In addition to being one of the most visually distinct Android skins, One UI 6 has reworked its design to smooth out key parts of the user experience, such as the quick settings menu and the photo editing interface. You also gain some apparent iPhone-inspired abilities like improved lock screen customization and different wallpapers for your different Modes. The Camera, Health and Weather apps have also been overhauled, plus there are some smaller design and security changes to make using the phone even more tailored to your needs.
I'll give you a whistle-stop tour of all of Samsung's big changes, plus the devices you can expect to use them on. Whether you've already got the update and are looking for things to try, or want to know what to expect when the update appears on your device, here's our One UI 6 rundown.
One UI 6: Compatible models
Samsung hasn't officially stated which of its phones will update to One UI 6. But going by footnotes in its press releases, it seems certain that the following phones will get the update sooner or later:
Effectively any phone released in the past two to three years will be getting One UI 6. The Galaxy S23 series already has the update, but it could take longer to appear on the older models.
One UI 6: New features
One UI 6: Home and lock screen
Lock screen customization: Starting at the highest level, One UI 6 introduces more in-depth system for changing your lock screen design, including the option to resize and relocate your clock, as well as pick its style, typeface and color.
Change lock screen notification appearance and shortcuts: Alongside the clock, you can also pick whether to display your notification previews as icons or full banners, and swap your two app shortcuts to something other than the default Phone/Camera combination.
Modes-specific Lock screens: You can set multiple lock/home screen combinations and change them depending on your Modes, Samsung's system of user profiles. This way, you can have an appropriate wallpaper, notification and clock style for your work, driving, personal time and other Modes you set up yourself.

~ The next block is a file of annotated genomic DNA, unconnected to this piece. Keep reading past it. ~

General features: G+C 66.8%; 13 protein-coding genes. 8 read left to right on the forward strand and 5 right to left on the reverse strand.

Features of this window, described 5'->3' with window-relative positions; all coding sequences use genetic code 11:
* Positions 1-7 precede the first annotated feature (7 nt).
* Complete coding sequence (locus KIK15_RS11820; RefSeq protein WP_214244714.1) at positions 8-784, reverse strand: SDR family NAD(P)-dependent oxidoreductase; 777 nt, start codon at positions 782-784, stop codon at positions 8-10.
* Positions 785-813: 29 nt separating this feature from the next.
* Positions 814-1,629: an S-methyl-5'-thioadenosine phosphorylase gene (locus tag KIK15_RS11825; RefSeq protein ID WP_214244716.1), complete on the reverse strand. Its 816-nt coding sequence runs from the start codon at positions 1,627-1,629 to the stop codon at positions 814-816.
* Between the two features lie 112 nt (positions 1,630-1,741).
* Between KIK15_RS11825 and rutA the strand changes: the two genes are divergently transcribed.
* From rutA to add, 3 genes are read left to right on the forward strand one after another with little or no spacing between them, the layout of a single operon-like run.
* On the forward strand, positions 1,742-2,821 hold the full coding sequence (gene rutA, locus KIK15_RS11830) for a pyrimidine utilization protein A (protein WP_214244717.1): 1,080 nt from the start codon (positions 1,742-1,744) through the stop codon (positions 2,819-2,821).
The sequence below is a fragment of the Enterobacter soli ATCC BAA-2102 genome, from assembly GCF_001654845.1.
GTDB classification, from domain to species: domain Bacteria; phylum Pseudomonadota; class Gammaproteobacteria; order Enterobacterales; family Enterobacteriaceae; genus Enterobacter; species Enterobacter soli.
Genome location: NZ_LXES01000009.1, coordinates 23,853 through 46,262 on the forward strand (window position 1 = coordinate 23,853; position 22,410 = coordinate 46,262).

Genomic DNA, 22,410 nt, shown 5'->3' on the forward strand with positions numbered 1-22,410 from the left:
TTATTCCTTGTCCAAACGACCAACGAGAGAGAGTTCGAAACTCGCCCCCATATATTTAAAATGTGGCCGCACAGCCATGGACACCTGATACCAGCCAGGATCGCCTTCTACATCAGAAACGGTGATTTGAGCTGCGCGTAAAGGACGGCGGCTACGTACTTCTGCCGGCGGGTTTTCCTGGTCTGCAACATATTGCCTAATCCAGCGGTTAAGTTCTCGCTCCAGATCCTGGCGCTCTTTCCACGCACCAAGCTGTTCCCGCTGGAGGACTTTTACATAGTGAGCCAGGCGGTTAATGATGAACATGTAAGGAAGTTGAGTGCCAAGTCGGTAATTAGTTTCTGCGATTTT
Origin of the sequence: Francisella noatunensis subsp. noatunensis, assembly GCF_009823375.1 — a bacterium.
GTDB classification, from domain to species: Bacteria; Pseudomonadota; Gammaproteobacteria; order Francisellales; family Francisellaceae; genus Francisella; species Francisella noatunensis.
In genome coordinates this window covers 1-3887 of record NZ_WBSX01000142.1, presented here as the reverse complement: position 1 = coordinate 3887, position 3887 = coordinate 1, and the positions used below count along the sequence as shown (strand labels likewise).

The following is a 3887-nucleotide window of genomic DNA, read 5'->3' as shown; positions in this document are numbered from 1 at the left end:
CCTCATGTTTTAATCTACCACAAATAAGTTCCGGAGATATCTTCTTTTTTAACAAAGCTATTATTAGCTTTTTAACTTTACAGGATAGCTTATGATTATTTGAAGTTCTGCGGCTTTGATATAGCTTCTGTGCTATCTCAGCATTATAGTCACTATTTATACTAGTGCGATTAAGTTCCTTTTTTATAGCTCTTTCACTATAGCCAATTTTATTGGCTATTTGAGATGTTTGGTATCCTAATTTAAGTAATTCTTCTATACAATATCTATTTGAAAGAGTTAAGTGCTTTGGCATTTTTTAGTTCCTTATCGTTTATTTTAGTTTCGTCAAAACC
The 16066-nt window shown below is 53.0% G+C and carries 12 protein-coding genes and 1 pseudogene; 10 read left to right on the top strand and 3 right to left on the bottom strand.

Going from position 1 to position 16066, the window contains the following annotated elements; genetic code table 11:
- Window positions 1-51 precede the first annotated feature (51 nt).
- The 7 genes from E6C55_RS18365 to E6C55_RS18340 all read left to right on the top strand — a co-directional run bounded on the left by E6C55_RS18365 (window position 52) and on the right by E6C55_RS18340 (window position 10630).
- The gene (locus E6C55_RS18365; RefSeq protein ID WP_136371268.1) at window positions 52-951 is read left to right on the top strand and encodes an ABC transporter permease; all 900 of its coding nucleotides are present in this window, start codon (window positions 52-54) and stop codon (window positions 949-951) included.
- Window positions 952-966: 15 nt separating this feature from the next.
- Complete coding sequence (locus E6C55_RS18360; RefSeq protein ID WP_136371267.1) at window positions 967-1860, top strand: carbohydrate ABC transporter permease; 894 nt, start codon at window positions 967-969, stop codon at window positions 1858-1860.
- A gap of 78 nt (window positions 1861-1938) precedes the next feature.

Quick panel redesign: With you Galaxy Phone unlocked, you can check out the reworked Quick panel layout that makes it faster to access controls like screen brightness, Wi-Fi and Bluetooth, and hides lesser-used features in an expanding center section until you need them.
Notification separation and sorting: Notifications now get separated out in One UI 6 to make it easier to read them at a glance, and can be set to appear in chronological or priority order as you prefer.
Simpler app labels: While it's only subtle, you may notice some of the app names have changed. Default apps like "Galaxy Store" are now simply "Store," which has a surprisingly large impact on how clean the home screen feels.
Drag and drop apps to reposition across home screens: When the time comes to rearrange your home screen layout, One UI 6 now allows for drag 'n' drop app movement by using both your hands to hold the icon and move between home screens. This gesture is usable in many other spots in One UI 6, such as the file browser, so it's well worth learning.
Pop-up windows stay open: A final quality of life change we'll highlight is that pop-up windows (available by toggling an option in the Labs section of the settings menu) stay open after you hop into the Recents screen. Before, any apps you had open in picture-in-picture mode would minimize when navigating between apps this way, causing some frustration.
One UI 6: Camera and photography
New Camera app design and resolution option: As Samsung announced prior to pushing One UI 6 live, the default Camera app has received a redesigned interface, changing the look of some of the icons and also adding a dedicated resolution button for quickly changing the size of your images. It'll be at 12MP by default, but you can set it at 50MP on newer Galaxy models, or 200MP on the Galaxy S23 Ultra or Galaxy S22 Ultra.
Level line: If you have the framing grid enabled, Samsung now offers a levelling tool to help you keep your image straight. This appears as a line normally but will swap to a circle if you point the camera directly up or down, as you can see here.
Customizable camera widgets: For when you need to quickly enter the camera app with particular settings enabled, One UI 6 now offers camera widgets for home screen that you can set up to open a specific camera with a specific mode. You can also set a custom image to clearly flag what this particular widget is designed to capture.
Auto doc scanning: Samsung also made the Camera app better for document scanning in One UI 6. The reworked app can automatically enter scanning mode when it detects a document, and capture only the text on the page, or save the whole thing as an image. It can apparently remove fingers or other things in the way of the page, although I couldn't get this feature to work myself.